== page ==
Attachment difficulties is a term that is quite commonly used in schools, but it is important for parents to know that there is no agreed definition of what this means. Most commonly it is used to describe children with an insecure attachment style who are presenting some concerning behaviour. It is important for parents to know that about 4 out of 10 people, that's children and adults, have an insecure attachment style and that there are many happy and successful people who have an insecure attachment style.
Attachment theory is a concept that explains how a child relates to the person who cares for them the most (usually their mum or dad). That very first relationship between the mum and the child then becomes a blueprint, or plan, that the child uses when making all their other relationships, for example with friends, other relatives or teachers. It can be a difficult topic for schools to speak to parents about, and for parents to learn about, because it can feel as though the parent is being blamed for doing something wrong. The reality is that there are no perfect parents; we all get it right sometimes and wrong at other times and this can be for a variety of reasons, maybe because we don't know what the right thing to do is because we haven't been taught it or experienced it from our own parents, we don't have the time or energy to do what is needed or we are unable to because our own lives are overwhelming, for example due to depression, illness or domestic violence. It is also true to say that some babies are born and are very easy going and others are hard to settle from the very beginning, making the job of parenting more or less easy.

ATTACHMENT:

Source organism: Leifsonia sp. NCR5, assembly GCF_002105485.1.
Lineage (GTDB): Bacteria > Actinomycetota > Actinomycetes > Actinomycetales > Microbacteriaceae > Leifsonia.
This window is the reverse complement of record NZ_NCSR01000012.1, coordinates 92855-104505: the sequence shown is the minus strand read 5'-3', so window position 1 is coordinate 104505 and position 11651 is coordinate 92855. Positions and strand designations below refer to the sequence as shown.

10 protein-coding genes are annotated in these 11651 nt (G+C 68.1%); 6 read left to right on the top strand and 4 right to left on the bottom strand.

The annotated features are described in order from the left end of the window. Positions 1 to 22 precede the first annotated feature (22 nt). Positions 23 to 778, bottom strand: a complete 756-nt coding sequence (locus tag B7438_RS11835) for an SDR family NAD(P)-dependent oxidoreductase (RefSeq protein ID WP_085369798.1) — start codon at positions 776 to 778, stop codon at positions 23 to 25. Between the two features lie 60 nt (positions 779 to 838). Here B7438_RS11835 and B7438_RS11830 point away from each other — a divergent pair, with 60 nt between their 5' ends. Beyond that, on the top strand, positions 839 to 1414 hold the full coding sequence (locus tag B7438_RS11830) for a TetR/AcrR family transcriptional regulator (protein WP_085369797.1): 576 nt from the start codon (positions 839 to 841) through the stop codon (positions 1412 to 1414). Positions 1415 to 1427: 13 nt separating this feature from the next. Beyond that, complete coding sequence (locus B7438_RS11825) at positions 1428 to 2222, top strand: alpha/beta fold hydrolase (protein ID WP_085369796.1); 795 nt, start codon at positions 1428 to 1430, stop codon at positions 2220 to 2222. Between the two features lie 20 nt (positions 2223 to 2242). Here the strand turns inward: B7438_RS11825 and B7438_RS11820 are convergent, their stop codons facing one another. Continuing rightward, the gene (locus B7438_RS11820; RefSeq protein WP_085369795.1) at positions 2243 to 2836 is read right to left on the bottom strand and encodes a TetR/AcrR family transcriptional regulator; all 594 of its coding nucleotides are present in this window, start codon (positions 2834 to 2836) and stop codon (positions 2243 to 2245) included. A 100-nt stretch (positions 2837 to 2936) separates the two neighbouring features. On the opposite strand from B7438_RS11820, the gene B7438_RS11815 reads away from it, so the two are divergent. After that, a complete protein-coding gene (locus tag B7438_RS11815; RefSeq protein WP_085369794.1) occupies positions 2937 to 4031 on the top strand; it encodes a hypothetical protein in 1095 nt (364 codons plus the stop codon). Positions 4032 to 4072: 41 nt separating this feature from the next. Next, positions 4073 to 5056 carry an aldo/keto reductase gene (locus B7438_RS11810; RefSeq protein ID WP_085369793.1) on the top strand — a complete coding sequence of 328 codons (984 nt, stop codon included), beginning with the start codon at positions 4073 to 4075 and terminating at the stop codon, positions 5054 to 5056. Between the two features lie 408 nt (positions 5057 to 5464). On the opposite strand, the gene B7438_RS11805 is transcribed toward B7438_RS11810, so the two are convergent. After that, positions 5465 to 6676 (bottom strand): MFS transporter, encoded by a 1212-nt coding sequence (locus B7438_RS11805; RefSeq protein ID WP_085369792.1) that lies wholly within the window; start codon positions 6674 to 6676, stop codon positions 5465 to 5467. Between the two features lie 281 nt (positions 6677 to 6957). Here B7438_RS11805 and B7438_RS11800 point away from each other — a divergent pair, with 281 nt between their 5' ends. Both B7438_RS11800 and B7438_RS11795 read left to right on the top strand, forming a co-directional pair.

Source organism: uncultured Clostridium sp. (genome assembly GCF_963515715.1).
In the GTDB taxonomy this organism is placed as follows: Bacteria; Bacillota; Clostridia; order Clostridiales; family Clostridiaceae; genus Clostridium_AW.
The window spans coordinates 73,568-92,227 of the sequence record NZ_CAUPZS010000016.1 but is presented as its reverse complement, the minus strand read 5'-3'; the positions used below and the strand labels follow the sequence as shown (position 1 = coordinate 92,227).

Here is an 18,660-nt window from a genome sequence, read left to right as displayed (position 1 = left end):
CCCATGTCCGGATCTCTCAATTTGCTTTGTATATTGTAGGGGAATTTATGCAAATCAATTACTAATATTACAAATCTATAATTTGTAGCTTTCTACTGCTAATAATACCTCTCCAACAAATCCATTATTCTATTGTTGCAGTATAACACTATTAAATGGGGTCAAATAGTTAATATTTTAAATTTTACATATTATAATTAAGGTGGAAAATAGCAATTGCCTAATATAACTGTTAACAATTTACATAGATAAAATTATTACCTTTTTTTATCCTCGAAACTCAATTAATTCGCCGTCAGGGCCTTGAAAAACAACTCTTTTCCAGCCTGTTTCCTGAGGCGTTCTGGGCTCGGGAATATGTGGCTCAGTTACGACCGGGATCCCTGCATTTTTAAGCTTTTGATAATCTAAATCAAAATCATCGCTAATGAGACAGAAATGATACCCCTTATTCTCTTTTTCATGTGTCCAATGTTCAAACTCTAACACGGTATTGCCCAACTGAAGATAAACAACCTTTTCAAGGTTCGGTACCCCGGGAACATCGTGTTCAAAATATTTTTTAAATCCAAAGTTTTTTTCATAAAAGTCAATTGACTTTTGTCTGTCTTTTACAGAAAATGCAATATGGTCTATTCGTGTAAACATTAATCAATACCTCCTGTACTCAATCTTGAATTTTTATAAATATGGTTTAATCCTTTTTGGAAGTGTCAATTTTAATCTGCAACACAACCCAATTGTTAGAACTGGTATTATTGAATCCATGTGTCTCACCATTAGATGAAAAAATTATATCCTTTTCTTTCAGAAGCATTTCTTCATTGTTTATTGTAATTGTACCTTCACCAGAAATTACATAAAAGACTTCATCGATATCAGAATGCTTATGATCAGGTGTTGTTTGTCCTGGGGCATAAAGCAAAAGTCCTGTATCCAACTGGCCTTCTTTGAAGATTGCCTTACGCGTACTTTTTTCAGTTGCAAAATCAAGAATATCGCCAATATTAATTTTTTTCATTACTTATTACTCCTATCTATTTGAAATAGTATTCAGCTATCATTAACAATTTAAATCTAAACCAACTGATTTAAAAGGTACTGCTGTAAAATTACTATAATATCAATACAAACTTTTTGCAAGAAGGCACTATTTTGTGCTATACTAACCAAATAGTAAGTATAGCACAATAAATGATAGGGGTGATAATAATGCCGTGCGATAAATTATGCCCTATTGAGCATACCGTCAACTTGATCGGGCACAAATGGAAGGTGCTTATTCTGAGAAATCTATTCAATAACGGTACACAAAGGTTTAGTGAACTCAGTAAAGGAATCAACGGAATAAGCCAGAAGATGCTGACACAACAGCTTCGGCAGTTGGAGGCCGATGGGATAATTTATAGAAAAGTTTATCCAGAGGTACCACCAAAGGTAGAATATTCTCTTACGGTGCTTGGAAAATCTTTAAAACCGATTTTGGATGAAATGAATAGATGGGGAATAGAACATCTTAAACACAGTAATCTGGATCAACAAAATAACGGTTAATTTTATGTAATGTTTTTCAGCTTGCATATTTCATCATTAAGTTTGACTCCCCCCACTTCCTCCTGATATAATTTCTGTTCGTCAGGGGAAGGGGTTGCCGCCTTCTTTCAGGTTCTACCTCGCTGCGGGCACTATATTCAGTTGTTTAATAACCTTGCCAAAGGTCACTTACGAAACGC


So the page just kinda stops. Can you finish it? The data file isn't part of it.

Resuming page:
The most important thing for a baby/young child is how 'attuned' their parent is to their needs. This means how well they respond to their baby emotionally (physical care, such as changing nappies and feeding are important too). You can think of it a bit like a dance - the parent and the baby have to 'dance' together to form a good, secure attachment. If the parent is doing a really good dance but it's not the same dance the baby is doing (or vice versa) then a poor, or insecure attachment can form. In some cases, due to things such as severe depression, domestic violence or substance misuse, the parent doesn't dance with their baby, or they frighten it with the dance they are doing. These kinds of things can lead to a particular attachment style, called disorganised attachment, where the child will find it more difficult to make relationships with others and have a poor image of themselves. The good news for parents is that it's never too late to learn to dance or to learn about 'attunement' and how you can support your child's attachment needs.
In very rare cases children may be diagnosed with an attachment disorder, such as Reactive Attachment Disorder. This would be diagnosed by a CAMHS or paediatric service. Due to the early care that they may have received disorganised attachment and attachment disorders are more likely to be seen in Looked After Children.